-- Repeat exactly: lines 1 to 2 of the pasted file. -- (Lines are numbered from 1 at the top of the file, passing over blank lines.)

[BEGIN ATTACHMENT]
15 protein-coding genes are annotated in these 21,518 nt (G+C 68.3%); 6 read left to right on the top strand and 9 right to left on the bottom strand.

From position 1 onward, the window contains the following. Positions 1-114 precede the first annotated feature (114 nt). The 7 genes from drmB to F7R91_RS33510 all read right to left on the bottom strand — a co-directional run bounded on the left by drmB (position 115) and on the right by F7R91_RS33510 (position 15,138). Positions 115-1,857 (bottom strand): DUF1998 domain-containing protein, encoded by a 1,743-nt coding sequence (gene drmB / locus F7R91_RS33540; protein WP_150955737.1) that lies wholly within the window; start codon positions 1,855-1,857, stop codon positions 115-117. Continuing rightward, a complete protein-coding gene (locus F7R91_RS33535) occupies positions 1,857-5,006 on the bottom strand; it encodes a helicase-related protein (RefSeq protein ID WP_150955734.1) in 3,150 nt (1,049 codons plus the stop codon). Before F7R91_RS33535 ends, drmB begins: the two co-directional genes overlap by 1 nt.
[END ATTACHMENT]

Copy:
15 protein-coding genes are annotated in these 21,518 nt (G+C 68.3%); 6 read left to right on the top strand and 9 right to left on the bottom strand.

From position 1 onward, the window contains the following. Positions 1-114 precede the first annotated feature (114 nt). The 7 genes from drmB to F7R91_RS33510 all read right to left on the bottom strand — a co-directional run bounded on the left by drmB (position 115) and on the right by F7R91_RS33510 (position 15,138). Positions 115-1,857 (bottom strand): DUF1998 domain-containing protein, encoded by a 1,743-nt coding sequence (gene drmB / locus F7R91_RS33540; protein WP_150955737.1) that lies wholly within the window; start codon positions 1,855-1,857, stop codon positions 115-117. Continuing rightward, a complete protein-coding gene (locus F7R91_RS33535) occupies positions 1,857-5,006 on the bottom strand; it encodes a helicase-related protein (RefSeq protein ID WP_150955734.1) in 3,150 nt (1,049 codons plus the stop codon). Before F7R91_RS33535 ends, drmB begins: the two co-directional genes overlap by 1 nt.